Josh Jones, Langston Galloway

Creighton’s Josh Jones had an atrial flutter, out at least a month

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Last week, Creighton guard Josh Jones passed out on the court about 35 minutes before the Bluejays were supposed to take on in-state rival Nebraska. If that wasn’t scary enough, Jones had undergone open heart surgery back in 2007 and his collapse happened less than a week after Utah State’s Danny Berger had to be resuscitated on the court by an AED during practice.

On Wednesday afternoon, Jones and head coach Greg McDermott held a press conference to talk about what happened and what Jones’ future as a basketball player looked like.

Jones experienced an atrial flutter in the upper portion of his heart, which more or less means that Jones heart began to beat at a dangerously fast pace, especially for someone with heart issues. McDermott did state, however, that there was definitive answer as to whether or not Jones’ previous cardiac problems and this atrial flutter were connected.

On Tuesday, Jones will undergo a radiofrequency ablation to try and fix the problem. A month after that, doctors will check to see if their diagnosis was correct  and the procedure was successful. At that time, the they will evaluate whether he is able to return to the floor.

That means Creighton is probably looking at, at the least, two months without Jones in uniform.

If he ever returns.

“I don’t think any of us can speak to what Josh has been through the last five or six  years,” McDermott said. “If he decides he’s done playing, than he’ll have my support 100%.”

“Basketball is only a little hobby within life, which is so much bigger,” Jones said. “And it all can be taken away because of something I love to do.”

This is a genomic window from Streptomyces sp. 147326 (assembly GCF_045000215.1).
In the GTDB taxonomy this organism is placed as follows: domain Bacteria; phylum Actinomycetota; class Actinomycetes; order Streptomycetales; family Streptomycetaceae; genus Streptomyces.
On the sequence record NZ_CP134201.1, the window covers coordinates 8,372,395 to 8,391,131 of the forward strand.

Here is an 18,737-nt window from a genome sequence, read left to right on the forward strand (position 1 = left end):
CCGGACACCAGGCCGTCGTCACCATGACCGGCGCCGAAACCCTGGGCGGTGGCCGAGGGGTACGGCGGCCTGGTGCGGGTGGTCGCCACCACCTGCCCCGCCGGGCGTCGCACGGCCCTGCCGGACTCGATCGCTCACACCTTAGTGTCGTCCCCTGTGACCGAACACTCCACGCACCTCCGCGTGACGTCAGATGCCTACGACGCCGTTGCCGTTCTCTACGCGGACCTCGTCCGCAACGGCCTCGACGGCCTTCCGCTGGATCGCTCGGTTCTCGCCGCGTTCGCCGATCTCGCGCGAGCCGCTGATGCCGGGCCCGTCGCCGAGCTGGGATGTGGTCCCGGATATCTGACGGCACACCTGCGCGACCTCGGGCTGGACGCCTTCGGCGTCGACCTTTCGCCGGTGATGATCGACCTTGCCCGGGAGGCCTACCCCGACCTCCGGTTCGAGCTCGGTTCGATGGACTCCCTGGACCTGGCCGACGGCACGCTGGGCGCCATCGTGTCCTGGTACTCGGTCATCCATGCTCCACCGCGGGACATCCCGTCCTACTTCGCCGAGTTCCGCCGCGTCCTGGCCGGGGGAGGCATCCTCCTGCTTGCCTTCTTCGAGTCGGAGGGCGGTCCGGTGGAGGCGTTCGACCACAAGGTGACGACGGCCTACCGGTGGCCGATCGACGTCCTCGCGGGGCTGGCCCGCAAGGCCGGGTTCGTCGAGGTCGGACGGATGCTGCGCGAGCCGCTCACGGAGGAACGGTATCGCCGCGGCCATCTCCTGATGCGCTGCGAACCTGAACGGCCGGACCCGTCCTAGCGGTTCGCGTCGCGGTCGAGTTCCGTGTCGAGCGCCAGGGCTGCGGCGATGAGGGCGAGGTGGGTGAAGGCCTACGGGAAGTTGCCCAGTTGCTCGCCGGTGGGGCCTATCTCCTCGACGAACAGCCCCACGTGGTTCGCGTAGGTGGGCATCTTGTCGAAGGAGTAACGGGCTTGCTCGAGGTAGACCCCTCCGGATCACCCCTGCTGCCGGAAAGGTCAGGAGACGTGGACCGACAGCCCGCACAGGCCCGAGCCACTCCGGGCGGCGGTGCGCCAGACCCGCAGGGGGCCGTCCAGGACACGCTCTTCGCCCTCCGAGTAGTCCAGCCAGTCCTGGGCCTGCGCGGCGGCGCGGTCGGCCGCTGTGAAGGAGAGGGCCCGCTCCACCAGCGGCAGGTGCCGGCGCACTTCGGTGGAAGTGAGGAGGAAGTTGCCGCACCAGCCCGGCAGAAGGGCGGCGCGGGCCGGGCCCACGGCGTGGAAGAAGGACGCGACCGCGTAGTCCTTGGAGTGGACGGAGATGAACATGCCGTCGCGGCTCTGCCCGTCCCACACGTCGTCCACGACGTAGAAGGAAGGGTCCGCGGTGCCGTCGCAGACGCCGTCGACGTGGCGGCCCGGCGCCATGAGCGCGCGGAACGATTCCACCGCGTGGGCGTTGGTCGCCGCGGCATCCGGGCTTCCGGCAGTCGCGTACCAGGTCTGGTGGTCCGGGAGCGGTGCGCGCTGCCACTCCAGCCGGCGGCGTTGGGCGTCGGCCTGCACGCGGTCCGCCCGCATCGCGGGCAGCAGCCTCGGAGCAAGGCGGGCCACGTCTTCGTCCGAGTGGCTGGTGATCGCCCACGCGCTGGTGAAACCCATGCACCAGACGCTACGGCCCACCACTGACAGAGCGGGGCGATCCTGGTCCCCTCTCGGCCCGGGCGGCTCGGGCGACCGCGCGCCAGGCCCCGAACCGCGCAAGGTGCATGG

The biggest point that Jones wanted to stress was that long-term, he’s going to be just fine, regardless of whether or not basketball is in his life. But the real reason he held the press conference, Jones said, was to address all of the Creighton fans that were pulling for him. The people that mentioned him on twitter and messaged him on facebook.

“First of all, I just wanted to say thank you to everyone that has supported me the last couple of days through this process,” Jones said. “I’m holding back tears now,” something that didn’t last for long:

Best of luck, Josh.

Rob Dauster is the editor of the college basketball website Ballin’ is a Habit. You can find him on twitter @robdauster.

VIDEOS: Rhode Island, Maryland exchange heated words in Cancun

Dan Hurley
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No. 2 Maryland finally found their rhythm on Wednesday night, blowing out a good Rhode Island team, 86-63, in the finals of the Cancun Challenge.

Melo Trimble and Rasheed Sulaimon combined for 34 points and eight assists on 13-for-14 shooting and Robert Carter added 15 points, nine boards, three assists and three blocks. Peak Maryland, which is what we saw tonight, is really dangerous.

But Peak Maryland wasn’t the story after the game, as tempers flared in the waning minutes.